It’s believed that music has been used since practically the beginning of time to help humans deal with difficult feelings and better connect to one another. Because of its strong and immediate influence over our emotions, coupled with its ability to naturally increase neurochemicals — including “feel good” endorphins — music is now being added to many rehabilitation programs across the world.
Music therapy (MT), also commonly referred to as active music therapy or passive music therapy in many studies, has shown promise for improving both motor control and emotional functions in patients with a wide range of diseases or disabilities. From cases of schizophrenia to Parkinson’s disease, musical interventions seem to help naturally decrease symptoms like anxiety or depression, help ignite creativity, improve communications between patients and their caregivers, and much more.
Experts in music therapy claim that sessions can help “achieve global improvement in personal well-being” without the reliance on mind-altering drugs. We can expect more research to keep emerging regarding the benefits of MT as it continues to be added to a variety of settings — including hospitals, rehabilitation centers, schools, therapists offices, universities, special needs programs and hospices.
What Is Music Therapy?
Music therapy is based on the improvisation of music by a therapist and patient, sometimes done in a one-on-one setting but other times conducted in groups. There are two main branches of MT: active and passive. Active MT involves interaction between therapist and the patient much more than passive MT, in which the patient is usually as rest but listening to the therapist.
With passive therapy, the therapist plays calming music and invites the patient to visualize peaceful images and reflect on their inner dialogue, feelings and sensations. In most active music therapy sessions, the therapist and patients both work together using instruments as well as their voices and sometimes bodies (such as to dance or stretch).
The use of instruments in MT is structured to involve as many sensory organs as possible — incorporating touch, sight and sound. In both types of MT, rhythmic and melodic components of music are manipulated so that they work as stimuli to help uncover and work-through certain emotions, such as sadness, grief, frustration, loneliness, joy, gratitude, etc.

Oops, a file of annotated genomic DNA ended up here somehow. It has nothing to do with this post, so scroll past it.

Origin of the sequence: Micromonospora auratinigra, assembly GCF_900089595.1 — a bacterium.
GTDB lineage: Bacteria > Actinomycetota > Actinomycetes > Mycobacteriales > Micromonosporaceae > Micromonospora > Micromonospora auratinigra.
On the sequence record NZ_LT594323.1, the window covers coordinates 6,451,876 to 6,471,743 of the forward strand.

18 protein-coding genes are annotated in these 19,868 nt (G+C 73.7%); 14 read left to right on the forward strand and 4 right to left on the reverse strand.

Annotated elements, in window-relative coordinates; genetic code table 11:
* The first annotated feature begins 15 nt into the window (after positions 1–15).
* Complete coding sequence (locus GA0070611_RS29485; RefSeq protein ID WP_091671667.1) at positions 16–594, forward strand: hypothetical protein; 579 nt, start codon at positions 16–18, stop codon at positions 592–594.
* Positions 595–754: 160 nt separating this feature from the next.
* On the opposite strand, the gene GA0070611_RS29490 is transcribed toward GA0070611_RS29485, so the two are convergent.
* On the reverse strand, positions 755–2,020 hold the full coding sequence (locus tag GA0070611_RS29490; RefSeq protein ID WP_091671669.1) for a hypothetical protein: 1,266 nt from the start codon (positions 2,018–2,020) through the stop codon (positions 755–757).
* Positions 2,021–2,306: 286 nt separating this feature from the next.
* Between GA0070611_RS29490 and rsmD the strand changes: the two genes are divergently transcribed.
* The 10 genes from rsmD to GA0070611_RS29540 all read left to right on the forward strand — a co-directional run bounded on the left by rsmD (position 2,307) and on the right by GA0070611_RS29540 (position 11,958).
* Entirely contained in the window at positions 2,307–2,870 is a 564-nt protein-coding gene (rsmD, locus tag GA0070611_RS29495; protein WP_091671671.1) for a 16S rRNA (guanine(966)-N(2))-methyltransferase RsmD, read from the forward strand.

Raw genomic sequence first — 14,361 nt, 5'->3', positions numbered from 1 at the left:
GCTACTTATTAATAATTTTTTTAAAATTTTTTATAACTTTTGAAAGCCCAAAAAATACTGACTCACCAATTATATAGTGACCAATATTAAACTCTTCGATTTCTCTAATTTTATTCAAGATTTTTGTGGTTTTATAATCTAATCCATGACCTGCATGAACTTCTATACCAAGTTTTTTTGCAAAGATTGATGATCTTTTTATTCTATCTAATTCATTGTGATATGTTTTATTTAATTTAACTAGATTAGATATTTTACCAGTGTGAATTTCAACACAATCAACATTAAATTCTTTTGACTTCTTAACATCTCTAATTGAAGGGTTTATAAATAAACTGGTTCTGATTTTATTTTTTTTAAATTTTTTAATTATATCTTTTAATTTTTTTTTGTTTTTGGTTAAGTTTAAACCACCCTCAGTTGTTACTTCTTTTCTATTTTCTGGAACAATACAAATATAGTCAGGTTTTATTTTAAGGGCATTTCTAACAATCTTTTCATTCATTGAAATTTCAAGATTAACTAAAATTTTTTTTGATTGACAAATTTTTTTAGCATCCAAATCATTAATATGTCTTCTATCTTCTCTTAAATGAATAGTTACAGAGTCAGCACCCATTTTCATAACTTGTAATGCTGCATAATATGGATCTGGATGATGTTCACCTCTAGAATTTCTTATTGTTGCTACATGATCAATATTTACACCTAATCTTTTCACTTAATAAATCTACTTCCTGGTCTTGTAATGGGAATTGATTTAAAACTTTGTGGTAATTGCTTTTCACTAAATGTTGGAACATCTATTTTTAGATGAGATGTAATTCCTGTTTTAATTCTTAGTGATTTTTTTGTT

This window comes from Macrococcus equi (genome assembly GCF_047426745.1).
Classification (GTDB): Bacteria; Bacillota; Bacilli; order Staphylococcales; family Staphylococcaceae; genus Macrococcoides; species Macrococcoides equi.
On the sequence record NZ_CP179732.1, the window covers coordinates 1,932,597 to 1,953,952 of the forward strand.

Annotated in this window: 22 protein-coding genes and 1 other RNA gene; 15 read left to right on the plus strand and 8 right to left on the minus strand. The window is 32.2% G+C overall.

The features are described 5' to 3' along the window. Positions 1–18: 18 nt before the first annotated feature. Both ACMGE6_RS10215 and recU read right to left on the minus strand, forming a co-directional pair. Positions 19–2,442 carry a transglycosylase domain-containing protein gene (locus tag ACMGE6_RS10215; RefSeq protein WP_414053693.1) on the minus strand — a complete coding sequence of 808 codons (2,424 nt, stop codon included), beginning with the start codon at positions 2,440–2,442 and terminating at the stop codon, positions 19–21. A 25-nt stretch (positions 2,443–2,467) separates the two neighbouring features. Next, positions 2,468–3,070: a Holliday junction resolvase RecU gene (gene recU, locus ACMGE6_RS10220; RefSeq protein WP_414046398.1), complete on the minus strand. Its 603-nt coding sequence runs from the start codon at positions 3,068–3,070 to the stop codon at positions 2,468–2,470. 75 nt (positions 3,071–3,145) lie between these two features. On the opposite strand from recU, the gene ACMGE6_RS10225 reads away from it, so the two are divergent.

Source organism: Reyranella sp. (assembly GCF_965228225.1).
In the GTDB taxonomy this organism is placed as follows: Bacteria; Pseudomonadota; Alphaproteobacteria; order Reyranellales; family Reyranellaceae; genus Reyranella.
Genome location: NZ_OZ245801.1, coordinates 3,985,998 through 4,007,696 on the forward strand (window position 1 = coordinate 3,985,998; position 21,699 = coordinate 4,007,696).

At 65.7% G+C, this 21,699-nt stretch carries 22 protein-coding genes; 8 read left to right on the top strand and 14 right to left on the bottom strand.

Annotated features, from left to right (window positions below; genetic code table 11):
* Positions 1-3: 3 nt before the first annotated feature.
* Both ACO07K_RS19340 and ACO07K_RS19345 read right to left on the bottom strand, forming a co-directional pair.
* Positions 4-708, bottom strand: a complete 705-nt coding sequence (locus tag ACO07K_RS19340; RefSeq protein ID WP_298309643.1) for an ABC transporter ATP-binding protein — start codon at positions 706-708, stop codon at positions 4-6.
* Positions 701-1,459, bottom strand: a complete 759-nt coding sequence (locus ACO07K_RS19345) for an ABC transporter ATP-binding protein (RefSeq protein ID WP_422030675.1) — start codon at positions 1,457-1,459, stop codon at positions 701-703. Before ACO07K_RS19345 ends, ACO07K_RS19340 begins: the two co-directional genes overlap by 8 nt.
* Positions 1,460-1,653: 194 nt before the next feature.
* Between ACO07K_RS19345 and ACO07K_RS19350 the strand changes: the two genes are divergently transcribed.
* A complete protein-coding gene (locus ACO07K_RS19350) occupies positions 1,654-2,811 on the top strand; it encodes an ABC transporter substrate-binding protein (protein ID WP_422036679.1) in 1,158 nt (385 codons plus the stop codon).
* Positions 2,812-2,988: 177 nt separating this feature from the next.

How Music Affects the Brain & Body:
How does music therapy work to relieve stress, lower depression and counteract other negative mind states exactly? Research suggests that some of the key ways that MT can help you feel better or even lower the need for use of prescription drugs, such as tranquilizing medications or hypnotics commonly prescribed for cognitive loss or anxiety, include increasing:
self-awareness and expression
stimulation of speech
a sense of belonging
and enhanced communication and relationships with others, both highly tied to happiness
According to an article published in Spirituality and Health, while music has been used for thousands of years due to its healing abilities, strong scientific support for using music as a professional healing therapy really took off in the early 2000s.
In 2004, the Robert Wood Johnson Foundation released a report based on 600 studies showing that use of manipulated sound and light can have a dramatic effect on how fast and how well patients recover. Since this time, more and more hospitals and other settings, such as the Good Samaritan Medical Center in Colorado, have been incorporating music as part of an effort to create new holistic healing environments, proving to be valuable into the treatment of trauma, common illnesses, boredom or restlessness among patients, burn-out or adrenal fatigue among caregivers and more.